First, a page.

Researchers receive grant to use robots to improve walking
Irvine, Calif. -- Paralysis from spinal cord injury was significantly reversed by adding tiny nerves from the rib cage and mixing them with a powerful growth inducer found in most nerve cells, a UC Irvine and Long Beach Veterans Administration Medical Center study has found.
The study, conducted in rats, suggests that nerve cells can be inserted and stimulated to grow through damaged areas of the spinal cord, perhaps leading to better treatments for spinal cord injury. The research is part of a wave of studies challenging the conventional wisdom that severed nerves in the spinal cord are nearly impossible to regenerate. The study appears in the October issue of the Journal of Neurotrauma.
UIC researchers find unique organ-specific signature profiles for blood vessel cells
18.02.2020 | University of Illinois at Chicago
Remdesivir prevents MERS coronavirus disease in monkeys
14.02.2020 | NIH/National Institute of Allergy and Infectious Diseases
The operational speed of semiconductors in various electronic and optoelectronic devices is limited to several gigahertz (a billion oscillations per second). This constrains the upper limit of the operational speed of computing. Now researchers from the Max Planck Institute for the Structure and Dynamics of Matter in Hamburg, Germany, and the Indian Institute of Technology in Bombay have explained how these processes can be sped up through the use of light waves and defected solid materials.
Light waves perform several hundred trillion oscillations per second. Hence, it is natural to envision employing light oscillations to drive the electronic...
Most natural and artificial surfaces are rough: metals and even glasses that appear smooth to the naked eye can look like jagged mountain ranges under the microscope. There is currently no uniform theory about the origin of this roughness despite it being observed on all scales, from the atomic to the tectonic. Scientists suspect that the rough surface is formed by irreversible plastic deformation that occurs in many processes of mechanical machining of components such as milling.
Prof. Dr. Lars Pastewka from the Simulation group at the Department of Microsystems Engineering at the University of Freiburg and his team have simulated such...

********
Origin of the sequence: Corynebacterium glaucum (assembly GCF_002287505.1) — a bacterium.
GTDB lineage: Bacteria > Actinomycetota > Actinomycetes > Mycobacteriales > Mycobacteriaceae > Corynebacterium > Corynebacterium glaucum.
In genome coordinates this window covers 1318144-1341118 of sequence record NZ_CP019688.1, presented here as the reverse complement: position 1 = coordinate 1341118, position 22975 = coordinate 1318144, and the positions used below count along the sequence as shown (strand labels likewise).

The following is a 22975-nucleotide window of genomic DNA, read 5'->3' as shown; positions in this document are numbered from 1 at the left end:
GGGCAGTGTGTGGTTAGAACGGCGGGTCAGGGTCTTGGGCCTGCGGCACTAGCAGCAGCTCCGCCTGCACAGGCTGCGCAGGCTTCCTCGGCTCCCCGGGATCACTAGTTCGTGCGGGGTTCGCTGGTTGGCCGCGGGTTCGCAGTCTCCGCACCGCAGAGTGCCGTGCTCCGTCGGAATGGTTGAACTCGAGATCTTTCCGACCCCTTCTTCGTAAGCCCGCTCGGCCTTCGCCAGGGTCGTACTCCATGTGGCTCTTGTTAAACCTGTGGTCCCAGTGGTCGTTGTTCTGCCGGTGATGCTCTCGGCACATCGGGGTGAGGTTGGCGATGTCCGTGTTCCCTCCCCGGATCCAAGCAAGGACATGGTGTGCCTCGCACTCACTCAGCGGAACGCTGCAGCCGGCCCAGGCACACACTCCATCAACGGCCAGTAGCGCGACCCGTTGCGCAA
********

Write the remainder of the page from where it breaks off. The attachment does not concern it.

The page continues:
Investigation of the temperature dependence of the skyrmion Hall effect reveals further insights into possible new data storage devices
The joint research project of Johannes Gutenberg University Mainz (JGU) and the Massachusetts Institute of Technology (MIT) that had previously demonstrated...
Researchers at Chalmers University of Technology, Sweden, recently completed a 5-year research project looking at how to make fibre optic communications systems more energy efficient. Among their proposals are smart, error-correcting data chip circuits, which they refined to be 10 times less energy consumptive. The project has yielded several scientific articles, in publications including Nature Communications.
Streaming films and music, scrolling through social media, and using cloud-based storage services are everyday activities now.
After helping develop a new approach for organic synthesis -- carbon-hydrogen functionalization -- scientists at Emory University are now showing how this approach may apply to drug discovery. Nature Catalysis published their most recent work -- a streamlined process for making a three-dimensional scaffold of keen interest to the pharmaceutical industry.
"Our tools open up whole new chemical space for potential drug targets," says Huw Davies, Emory professor of organic chemistry and senior author of the paper.
12.02.2020 | Event News
16.01.2020 | Event News
15.01.2020 | Event News
20.02.2020 | Physics and Astronomy
20.02.2020 | Physics and Astronomy
20.02.2020 | Power and Electrical Engineering